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Bryan O'Neil Hughes is a photographer, a car buff, and the senior product manager for Photoshop. In Photo Workshop: Portrait of an Exotic Car, these passions combine at a workshop hosted by lynda.com and Adobe Systems.
In the first portion of the course, Bryan photographs a carefully lit Mercedes-Benz SLS AMG and shares tips for photographing cars. He shows how to evaluate the lines of the vehicle and compose shots for the greatest dramatic effect. Along the way, he employs a variety of lenses and shooting techniques, from macro to high dynamic range.
Next, Bryan guides the workshop's attendees through his Lightroom and Photoshop workflow. He shares insider tips on how to take advantage of the features in Photoshop CS6, such as the revamped Crop tool, the Iris Blur and Tilt-Shift filters, the Content-Aware Move tool, and video editing tools.
So a couple of--I do a whole series of talks. I did on CS5 called Hidden Gems and the idea is things that people didn't know about. Now you guys don't know about CS6. So it's all hidden gems to you. But in that you're photographers, I want to show you a couple things that are--well, they were surprises to me after having used it for a few months. There's a new adjustment layer in here called Color Lookup. Now this was designed to freak you out, because it says Load 3D and all this crazy stuff.
There will be folks at lynda that explore exactly what can be done with this. But it can also be used to get some really cool looks quickly and easily. So there's a Film Stock one that I've played around with that's really cool. These are all just different--all different looks that can quickly and easily be applied. They're adjustment layers, so what you can do is you could take Film Stock, and then you could come over here, and you could change it to Overlay, and you could back down the opacity.
So just to take an idea. You can start getting some really interesting looks. Adjustment layers are insanely powerful, and this Color Lookup one has got some really cool presets in there. So check that out. I think you will like that one. The other one that's worth looking at is in the Gradient Map. There's a whole bunch of these. If you load the photo presets, these are remarkable. They're really--I mean look at that! I didn't do--that was a color image and just threw this Gradient Map Platinum effect on it, and that looks better than the black and white I did before.
You can just cruise through these and look at all of these different ones. These are really cool. We licensed these from someone who spent a lot of time building these out, and they're just a bunch of presets that are in here and they look great. For those of you who like black and white, I did two books on black and white using Lightroom and Photoshop. I did CS3 Lightroom 2 book, and a CS3 and Lightroom book and CS4 and Lightroom 2 book on black and white, but there hasn't been a lot change in black and white in either of those, but if you're interested in black and white, you will want to check these out, because you can get some really great monochromatic looks.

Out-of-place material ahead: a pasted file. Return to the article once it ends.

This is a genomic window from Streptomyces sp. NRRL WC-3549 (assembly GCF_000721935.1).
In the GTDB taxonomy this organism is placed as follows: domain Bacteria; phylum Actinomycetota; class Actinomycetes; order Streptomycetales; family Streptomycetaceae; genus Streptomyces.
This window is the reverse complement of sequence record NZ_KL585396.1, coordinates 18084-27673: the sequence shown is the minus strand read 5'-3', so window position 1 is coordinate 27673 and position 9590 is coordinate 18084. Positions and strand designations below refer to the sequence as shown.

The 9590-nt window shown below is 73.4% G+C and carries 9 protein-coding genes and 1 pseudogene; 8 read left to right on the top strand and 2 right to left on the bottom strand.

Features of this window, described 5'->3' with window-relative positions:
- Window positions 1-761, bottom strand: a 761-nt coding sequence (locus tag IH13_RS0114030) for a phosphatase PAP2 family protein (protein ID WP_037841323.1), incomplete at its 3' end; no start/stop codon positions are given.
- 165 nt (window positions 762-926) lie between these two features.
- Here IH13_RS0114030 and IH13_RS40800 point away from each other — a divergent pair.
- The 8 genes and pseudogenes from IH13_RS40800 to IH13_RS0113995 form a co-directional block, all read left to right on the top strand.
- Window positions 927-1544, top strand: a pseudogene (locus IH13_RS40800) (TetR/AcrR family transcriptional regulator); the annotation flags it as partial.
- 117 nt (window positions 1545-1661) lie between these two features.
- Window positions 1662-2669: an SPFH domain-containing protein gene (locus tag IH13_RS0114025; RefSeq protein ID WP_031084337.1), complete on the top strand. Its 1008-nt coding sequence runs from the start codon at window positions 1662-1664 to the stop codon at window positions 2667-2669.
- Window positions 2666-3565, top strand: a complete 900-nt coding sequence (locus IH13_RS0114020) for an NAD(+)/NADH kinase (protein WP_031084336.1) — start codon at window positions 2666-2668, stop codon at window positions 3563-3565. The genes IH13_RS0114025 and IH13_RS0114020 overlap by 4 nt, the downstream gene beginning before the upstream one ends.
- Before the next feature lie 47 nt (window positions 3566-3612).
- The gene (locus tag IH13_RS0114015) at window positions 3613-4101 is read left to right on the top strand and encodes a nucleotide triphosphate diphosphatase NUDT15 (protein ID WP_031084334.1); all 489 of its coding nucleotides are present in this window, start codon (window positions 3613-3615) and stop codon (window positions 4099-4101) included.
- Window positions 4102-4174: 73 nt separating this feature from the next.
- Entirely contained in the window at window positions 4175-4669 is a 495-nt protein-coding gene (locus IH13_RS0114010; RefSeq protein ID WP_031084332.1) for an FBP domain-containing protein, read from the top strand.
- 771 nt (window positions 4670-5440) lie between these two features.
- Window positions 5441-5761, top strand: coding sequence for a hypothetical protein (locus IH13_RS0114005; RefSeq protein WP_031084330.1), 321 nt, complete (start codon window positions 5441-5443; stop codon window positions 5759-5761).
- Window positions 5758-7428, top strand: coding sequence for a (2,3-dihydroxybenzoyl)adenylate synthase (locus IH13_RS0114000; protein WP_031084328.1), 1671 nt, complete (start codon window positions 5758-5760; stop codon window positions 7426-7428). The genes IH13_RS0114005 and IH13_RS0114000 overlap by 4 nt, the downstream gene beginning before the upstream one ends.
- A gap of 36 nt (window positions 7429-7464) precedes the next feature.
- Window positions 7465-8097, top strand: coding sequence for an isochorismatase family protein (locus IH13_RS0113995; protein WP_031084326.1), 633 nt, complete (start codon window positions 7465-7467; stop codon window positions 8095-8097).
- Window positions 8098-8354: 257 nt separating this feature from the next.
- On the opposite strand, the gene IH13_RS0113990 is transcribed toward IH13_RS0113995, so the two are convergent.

I think I like that. That Platinum one, just immediately taking my color image and doing platinum on there, which is really cool. Again, the power of this stuff is when you start applying different Blend modes and whatnot, and then coming in there and masking out the other areas of this. There's a lot of power in that stuff. So you should check those out. So this also falls under sort of image analysis, smarts, magic, and what we want to do is make the whole image black and white, but make her skins stay color.
The idea I'm going to show this is say we're shooting really any pictures of people. People always want to say, how do I just make the people brighter. How do I just make the people have warmer skin tones? How do I just brighten the people on an image? That comes up all the time, and it's pretty cumbersome. So the idea what I'm showing you here isn't to give you a mask that could be used for compositing or lifting something out. But one that's just good enough to take a picture of all of you, and then brighten all of your faces later.
So the way I'll show this is kind of quickly what I'm going to do is I'm going to make it black and white, I'm going to hit Auto, and make it look a little nicer. I am going to come into my Masks and in Color Range I now have a new option which is called Skin Tones, and it knows what the Skin Tones are. It knows all different types of people, and it also knows what faces are. So by cross-referencing with faces, I'll able to build a really good mask there. Now all I have to do is come over here and Invert that, and I have the look that I was after.
I didn't touch any selection tools. I just came in, I said Skin Tones, and I masked it off. It's really, really easy to use. Again, for those of you shooting events or shooting people, this is a really, really great trick. It works really well. The mask doesn't have to be perfect. It's just wants to get the Skin Tones a little bit beyond them.
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